• 2019 Ash Wednesday Message



    Today, the first day of Lent, we start preparing to journey with Jesus to Jerusalem where He will show His love for God the Father and for us until the end. It is difficult to travel with heavy bags and baggages. Like Jesus, let us travel light. Let us share what we have with the poor through acts of justice and charity called almsgiving. Let s take care of our health, our hungry neighbors and creation by restraining our appetite through fasting. Let us cast on the Lord our burdens in the spirit of faith and hope through prayer. Almsgiving, fasting and prayer will help us leave behind unnecessary bags and baggages on our Lenten journey with Jesus. Our Mother Mary will accompany us. 


    Luis Antonio G. Cardinal Tagle
    Archbishop of Manila

     

    Read:
    Travel Light this Lenten Journey - Cardinal Tagle
    Pastoral Letter for Ash Wednesday 2019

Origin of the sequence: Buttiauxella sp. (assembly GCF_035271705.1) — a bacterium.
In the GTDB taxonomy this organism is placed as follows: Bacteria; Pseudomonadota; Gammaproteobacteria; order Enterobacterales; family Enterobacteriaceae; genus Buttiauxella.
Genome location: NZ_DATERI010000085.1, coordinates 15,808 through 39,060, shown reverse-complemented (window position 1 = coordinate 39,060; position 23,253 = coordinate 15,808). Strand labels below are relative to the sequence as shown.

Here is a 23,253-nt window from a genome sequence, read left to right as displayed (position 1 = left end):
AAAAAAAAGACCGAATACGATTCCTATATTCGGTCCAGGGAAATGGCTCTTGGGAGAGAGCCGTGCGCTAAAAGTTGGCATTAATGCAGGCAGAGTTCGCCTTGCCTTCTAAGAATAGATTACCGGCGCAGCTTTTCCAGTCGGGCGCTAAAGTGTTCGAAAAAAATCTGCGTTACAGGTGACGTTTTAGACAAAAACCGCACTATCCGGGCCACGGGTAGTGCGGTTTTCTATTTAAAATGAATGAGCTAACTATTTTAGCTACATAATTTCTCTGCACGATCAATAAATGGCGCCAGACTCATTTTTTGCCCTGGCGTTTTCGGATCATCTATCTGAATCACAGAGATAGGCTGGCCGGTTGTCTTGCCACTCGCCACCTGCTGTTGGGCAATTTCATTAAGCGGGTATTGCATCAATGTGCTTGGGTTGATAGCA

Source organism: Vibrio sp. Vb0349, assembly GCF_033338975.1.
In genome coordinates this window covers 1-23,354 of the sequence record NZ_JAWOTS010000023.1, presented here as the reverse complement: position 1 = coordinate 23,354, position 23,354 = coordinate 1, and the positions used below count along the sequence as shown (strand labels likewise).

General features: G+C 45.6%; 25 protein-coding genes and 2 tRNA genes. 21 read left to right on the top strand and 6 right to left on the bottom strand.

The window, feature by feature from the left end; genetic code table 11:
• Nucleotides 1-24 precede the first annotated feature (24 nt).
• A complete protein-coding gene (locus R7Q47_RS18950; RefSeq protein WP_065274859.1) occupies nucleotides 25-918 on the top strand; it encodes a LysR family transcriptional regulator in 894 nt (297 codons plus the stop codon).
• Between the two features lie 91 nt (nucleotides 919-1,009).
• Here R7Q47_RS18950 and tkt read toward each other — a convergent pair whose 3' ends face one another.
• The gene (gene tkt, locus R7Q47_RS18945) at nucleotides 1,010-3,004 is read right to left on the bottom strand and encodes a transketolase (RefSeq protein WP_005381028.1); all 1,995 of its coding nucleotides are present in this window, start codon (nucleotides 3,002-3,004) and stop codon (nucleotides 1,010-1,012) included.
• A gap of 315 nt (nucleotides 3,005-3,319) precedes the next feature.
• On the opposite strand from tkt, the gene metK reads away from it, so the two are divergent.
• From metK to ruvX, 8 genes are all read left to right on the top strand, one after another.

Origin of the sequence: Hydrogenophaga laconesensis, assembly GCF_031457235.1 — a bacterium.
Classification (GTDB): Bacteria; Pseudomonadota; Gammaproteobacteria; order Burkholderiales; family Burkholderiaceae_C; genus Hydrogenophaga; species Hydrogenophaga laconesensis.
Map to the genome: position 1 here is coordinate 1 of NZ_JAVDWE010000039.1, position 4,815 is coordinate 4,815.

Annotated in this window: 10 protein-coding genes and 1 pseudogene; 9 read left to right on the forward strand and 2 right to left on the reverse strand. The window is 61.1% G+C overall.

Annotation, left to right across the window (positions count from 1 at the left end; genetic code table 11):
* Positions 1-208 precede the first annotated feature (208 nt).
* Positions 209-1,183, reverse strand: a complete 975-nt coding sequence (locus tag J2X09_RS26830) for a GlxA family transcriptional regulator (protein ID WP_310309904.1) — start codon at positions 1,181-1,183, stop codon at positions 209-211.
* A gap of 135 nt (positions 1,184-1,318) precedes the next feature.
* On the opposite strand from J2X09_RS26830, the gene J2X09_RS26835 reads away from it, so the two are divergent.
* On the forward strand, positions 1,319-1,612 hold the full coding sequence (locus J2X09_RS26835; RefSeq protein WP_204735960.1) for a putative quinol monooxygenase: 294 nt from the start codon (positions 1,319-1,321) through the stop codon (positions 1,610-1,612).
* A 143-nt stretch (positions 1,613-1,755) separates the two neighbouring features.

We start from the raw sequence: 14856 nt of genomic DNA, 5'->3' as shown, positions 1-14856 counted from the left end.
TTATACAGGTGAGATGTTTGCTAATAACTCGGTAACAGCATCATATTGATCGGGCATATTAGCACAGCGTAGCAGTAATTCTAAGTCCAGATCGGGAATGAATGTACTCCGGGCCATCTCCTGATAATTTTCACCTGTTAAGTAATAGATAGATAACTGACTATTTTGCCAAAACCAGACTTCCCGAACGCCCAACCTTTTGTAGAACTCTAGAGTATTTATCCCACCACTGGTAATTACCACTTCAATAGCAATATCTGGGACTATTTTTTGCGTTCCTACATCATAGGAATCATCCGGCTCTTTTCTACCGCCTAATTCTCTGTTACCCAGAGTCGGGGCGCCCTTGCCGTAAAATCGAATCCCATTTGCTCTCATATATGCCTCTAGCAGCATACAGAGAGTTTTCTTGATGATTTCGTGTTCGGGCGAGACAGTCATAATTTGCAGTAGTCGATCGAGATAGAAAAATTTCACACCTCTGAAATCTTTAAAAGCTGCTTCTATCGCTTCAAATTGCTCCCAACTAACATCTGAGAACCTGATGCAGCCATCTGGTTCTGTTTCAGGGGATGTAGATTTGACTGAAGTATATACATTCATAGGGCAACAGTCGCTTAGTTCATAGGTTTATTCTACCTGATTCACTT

• Message delivered by Manila Archbishop Luis Antonio G. Cardinal Tagle to welcome His Eminence Thomas Aquinas Manyo Cardinal Maeda Envoy of His Holiness Pope Francis on December 8, 2018, Solemnity of the Immaculate Conception at The Manila Cathedral


    At the outset I would like to greet all of you a blessed Solemnity of the Immaculate Conception of our Blessed Mother. Welcome to the Manila Cathedral and Minor Basilica of the Immaculate Conception as we commemorate the dedication of the post-war reconstructed cathedral in 1958.